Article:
So, really, the bottom line is love. Love your friends/family who are stuck in their abusive church. Show them what love is, what joy is, what freedom is, what mundane is. Invite them to share a meal with you (their favorite meal). Be boring. Be you. Be kind, loving, and accepting. This is so attractive to someone in a high-controlling church.
When we start marketing the stories of survivors for personal gain, we are no longer supporting survivors, we are exploiting them.
Economic control is a tactic used by abusive leaders or groups to maintain power and control over their members.
While I was reporting on abuse in the church in 2012 on this blog, this is what I was living in my home. And while I was sharing stories of domestic violence, including emotional abuse and spiritual abuse here, I was connecting with these stories in a personal way, weeping, and knowing one day, I'd be telling my own story here. The time is now.
Threats, accusations, and intimidation are tactics used by abusive leaders or groups to maintain power and control over their members.
So, in an effort to consolidate some of the personal stories, especially for those who would rather not wade through Twitter, I've compiled some important tweet threads here.
Spiritual abuse is a tactic used by abusive leaders or groups to maintain power and control over their members.
The key takeaway is this: anytime an abuser is given a platform, that space will never feel safe for survivors.
. . we can't change the culture of an abusive church, because while an abusive leader is in power, there is a system of abuse involved. We cannot change an abusive system. But what we survivors can do is provide a safe place where personal stories are told, heard, believed.
Let me be blunt: I believe Douglas Wilson has given the green light for all “Christian” men to sexually violate or rape their wives. Men penetrate, conquer, colonize, plant; women must receive, surrender, and accept.
My blog broke the story on two high-profile cases of clergy sexual misconduct. These are very difficult stories to report on, especially as I get to know the survivors and the ongoing emotional and spiritual trauma they endured with these highly influential church leaders. One common misconception I see repeatedly debated in comments on news… Continue reading Clergy Sexual Misconduct: Why Victims Should Not be Blamed
There should be no place in Christian evangelicalism for Mark Gungor's behavior which devalues, disrespects, and demoralizes women. If Gungor is allowed to continue having platforms, then it is a clear picture that Christian evangelicalism is not, and probably has never been, a safe place for women.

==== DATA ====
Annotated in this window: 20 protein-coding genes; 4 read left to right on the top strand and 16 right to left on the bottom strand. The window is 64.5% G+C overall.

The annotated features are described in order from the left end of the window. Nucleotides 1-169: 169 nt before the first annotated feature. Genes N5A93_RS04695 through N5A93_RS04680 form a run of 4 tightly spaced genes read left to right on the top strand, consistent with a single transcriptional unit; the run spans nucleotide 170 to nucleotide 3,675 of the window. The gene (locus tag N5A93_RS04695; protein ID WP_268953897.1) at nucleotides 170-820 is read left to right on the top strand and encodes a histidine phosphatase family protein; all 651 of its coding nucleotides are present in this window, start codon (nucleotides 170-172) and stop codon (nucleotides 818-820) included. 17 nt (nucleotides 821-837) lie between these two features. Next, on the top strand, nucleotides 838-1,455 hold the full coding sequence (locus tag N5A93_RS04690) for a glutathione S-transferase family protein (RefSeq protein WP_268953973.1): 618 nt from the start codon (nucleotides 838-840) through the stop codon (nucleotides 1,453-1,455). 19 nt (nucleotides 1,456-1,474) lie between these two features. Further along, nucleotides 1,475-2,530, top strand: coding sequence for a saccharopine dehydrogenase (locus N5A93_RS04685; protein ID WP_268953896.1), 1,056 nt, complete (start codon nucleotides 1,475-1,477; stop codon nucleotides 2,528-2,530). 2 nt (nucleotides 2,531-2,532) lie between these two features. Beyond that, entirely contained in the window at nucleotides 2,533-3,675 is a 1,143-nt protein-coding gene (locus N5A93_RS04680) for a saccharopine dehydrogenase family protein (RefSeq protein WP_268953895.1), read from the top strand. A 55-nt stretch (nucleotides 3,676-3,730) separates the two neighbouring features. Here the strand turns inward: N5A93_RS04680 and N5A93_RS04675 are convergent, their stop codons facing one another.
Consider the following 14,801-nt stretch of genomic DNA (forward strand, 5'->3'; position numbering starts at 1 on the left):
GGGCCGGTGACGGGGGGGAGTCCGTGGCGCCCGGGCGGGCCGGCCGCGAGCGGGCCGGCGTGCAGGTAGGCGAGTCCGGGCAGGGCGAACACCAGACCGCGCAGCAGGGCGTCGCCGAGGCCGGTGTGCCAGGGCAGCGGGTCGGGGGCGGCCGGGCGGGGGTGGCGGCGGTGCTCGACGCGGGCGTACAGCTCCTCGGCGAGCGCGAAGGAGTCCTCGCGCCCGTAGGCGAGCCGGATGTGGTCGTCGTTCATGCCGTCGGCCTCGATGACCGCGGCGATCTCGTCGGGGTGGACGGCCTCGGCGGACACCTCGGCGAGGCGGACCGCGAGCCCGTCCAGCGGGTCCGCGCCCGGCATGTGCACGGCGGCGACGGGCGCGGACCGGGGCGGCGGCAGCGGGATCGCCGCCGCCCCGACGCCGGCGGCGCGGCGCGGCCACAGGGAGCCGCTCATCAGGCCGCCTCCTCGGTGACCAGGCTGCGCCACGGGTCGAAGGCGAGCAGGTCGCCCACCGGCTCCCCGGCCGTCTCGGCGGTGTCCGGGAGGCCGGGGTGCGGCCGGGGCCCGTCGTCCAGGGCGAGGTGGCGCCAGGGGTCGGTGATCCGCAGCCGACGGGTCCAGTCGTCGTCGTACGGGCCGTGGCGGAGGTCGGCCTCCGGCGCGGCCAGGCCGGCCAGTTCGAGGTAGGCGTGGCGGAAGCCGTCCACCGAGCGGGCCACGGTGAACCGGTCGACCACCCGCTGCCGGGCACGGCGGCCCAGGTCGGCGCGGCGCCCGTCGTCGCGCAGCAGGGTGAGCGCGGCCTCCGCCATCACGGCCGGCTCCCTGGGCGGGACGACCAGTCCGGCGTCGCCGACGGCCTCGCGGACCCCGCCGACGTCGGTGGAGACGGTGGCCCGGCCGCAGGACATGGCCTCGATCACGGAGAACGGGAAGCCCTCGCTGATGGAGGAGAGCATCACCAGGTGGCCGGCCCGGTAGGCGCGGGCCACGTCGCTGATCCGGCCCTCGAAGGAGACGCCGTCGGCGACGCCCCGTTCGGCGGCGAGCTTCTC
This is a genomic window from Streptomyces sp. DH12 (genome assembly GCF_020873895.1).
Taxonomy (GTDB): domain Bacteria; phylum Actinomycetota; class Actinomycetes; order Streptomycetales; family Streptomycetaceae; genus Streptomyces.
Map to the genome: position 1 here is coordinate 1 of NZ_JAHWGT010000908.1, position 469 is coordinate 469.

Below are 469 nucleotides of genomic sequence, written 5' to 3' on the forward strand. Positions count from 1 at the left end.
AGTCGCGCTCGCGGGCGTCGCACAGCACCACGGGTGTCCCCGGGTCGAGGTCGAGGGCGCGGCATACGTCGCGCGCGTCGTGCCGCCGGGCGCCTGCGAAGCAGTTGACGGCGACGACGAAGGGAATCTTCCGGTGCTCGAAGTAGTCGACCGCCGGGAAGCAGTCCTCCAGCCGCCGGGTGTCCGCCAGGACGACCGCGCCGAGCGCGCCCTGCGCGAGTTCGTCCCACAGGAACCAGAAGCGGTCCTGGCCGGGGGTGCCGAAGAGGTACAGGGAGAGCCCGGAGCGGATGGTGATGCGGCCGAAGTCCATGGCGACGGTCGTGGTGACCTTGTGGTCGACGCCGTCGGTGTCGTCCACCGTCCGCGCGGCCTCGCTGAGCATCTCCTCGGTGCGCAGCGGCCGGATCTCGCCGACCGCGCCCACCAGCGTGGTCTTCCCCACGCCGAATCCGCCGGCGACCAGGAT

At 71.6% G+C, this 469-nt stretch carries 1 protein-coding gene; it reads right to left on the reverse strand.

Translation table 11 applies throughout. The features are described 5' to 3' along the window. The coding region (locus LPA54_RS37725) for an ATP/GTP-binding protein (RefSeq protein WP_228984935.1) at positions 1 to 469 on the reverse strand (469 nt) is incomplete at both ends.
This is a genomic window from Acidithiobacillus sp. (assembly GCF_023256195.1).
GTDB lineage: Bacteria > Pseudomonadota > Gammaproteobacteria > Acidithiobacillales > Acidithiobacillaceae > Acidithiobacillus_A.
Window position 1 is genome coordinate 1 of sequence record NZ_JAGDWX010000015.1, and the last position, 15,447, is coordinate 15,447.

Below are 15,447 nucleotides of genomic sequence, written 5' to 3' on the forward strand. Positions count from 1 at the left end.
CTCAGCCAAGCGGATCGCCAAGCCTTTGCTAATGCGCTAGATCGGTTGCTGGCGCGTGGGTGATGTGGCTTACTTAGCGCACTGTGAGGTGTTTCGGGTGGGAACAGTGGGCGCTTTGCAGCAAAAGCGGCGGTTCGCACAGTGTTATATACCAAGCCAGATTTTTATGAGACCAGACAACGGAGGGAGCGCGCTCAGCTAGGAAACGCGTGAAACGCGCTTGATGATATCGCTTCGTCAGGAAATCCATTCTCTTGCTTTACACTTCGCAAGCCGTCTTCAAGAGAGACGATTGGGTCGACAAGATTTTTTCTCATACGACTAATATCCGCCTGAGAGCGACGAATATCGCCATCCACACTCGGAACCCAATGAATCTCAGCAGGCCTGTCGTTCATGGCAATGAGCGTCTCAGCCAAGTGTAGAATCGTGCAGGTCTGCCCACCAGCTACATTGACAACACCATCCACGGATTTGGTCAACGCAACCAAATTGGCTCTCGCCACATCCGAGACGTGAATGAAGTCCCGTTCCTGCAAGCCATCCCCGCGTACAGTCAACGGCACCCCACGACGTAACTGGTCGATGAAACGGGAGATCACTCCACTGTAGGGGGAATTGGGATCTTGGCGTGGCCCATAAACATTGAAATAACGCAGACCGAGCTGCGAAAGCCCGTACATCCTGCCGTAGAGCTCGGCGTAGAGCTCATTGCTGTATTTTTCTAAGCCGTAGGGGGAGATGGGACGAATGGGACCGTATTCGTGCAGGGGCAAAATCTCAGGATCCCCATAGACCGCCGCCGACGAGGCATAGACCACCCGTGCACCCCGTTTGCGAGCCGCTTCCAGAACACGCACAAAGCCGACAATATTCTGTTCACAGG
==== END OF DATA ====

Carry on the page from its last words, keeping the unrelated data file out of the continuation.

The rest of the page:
Nate is the first person to interview me specifically about the Ravi Zacharias sex abuse scandal and ask me why I thought it took so long for the collective church to "get it."
"Sometimes people in leadership have to do things that are unethical" - Ravi Zacharias
Ok, popping in here for a quickie post for discussion. Notice this dude is a Master's Seminary Alum. This does not surprise me with the kind of pompous attitudes I have witnessed and encountered from John MacArthur's camp. Case in point, Bill Shannon reached out to me during my lawsuit case. I'll never forget how… Continue reading How Pastor Steve Swartz uses Scripture to Elevate His Position as Pastor and His Response to an Abusive Marriage #Blech
And now, Steve Baughman has uncovered more of the same . . . Ravi has a history of seeking sexual gratification for himself, using his position of power and trust to obtain those "favors." This is clergy sexual misconduct and spiritual abuse!
This power-over structure is harmful, demeaning, and depersonalizes women who were made in the Image of God.
"I’ve decided to document pastors and individuals who promote patriarchy here on my blog. I will post screenshots of their tweets or social media posts, and name them and their churches as a public record."
Emotional abuse is a tactic used by abusive leaders or groups to maintain power and control over their members.
John Piper could have stopped with "I don't know" in his response to a listener about wife submission. Instead, he gives a round about answer which ultimately adds an extra emotional and spiritual toll on the wife.